2012 On the plains in Northern Arizona, two families joined forces and began the trials and tribulations of building a small family farm with nothing in the bank but love.
This has been the week of seeds.
The most important little seed growing in my daughter in laws womb is nearly full term. Not exactly farm talk, but I'm so excited that this soon to be event merits mentioning. Until this week, I haven't been able to catch Sadi Belle in movement. Every time I put my hand on Christie's belly, Sadi stills. I'm taking this as a good sign. Gramma could be the calming touch or the charming touch for our newest edition to the clan. Time will tell. But when Sadi had the hiccups this week, I finally felt the life. Pretty exciting. Then yesterday, I went to Christie's doctor appointment as a stand-in for Lance. When the doctor set his stethoscope on Christie, Sadi's heartbeat thumped loud and clear at 160. Beautiful.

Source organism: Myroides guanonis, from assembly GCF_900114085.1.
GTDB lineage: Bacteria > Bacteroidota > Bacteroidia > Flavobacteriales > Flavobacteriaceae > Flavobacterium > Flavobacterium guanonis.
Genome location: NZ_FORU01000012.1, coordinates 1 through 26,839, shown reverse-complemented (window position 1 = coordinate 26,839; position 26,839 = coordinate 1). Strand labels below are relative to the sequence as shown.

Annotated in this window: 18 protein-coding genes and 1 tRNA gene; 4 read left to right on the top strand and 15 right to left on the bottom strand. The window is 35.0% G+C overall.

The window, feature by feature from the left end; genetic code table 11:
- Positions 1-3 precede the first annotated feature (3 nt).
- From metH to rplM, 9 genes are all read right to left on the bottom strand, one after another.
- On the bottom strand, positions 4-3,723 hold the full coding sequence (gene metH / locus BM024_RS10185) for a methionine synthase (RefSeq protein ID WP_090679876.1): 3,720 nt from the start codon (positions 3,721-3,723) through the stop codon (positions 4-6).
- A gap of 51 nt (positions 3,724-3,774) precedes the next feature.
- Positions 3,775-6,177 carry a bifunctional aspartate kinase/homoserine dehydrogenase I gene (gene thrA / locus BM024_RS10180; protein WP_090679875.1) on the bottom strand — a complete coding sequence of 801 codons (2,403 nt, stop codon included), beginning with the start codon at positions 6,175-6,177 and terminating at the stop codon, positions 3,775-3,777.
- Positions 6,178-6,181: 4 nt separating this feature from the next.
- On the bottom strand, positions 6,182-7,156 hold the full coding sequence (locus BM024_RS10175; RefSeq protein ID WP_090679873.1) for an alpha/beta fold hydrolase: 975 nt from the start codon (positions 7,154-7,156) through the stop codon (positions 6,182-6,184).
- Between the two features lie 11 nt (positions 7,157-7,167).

We also got out first batch of seeds for this year's garden. A new local supplier offers seeds by the bucket, and they're actually local heirloom seeds. I hadn't thought about where seeds come from could make a difference. It makes sense that seeds from a particular area are going to be more acclimated for that area. This bucket of seeds was reasonably priced, and even though we won't use some of them, the cost was still attractive. I'm sure we'll plant the broccoli, cabbage, carrots, cucumber, green beans, lettuce, onion, peas, peppers, spinach, tomatoes, squash and a multitude of herbs. There are several varieties on some of these seeds. There are four or five others we will most likely take a pass on. They also included marigold seeds for free which are natural pest control plants. Winter isn't nearly over, but I'm already anticipating watching our new crop spring from the warm earth.
What a rich spring and summer this will be with Sadi and the crop both blooming with growth.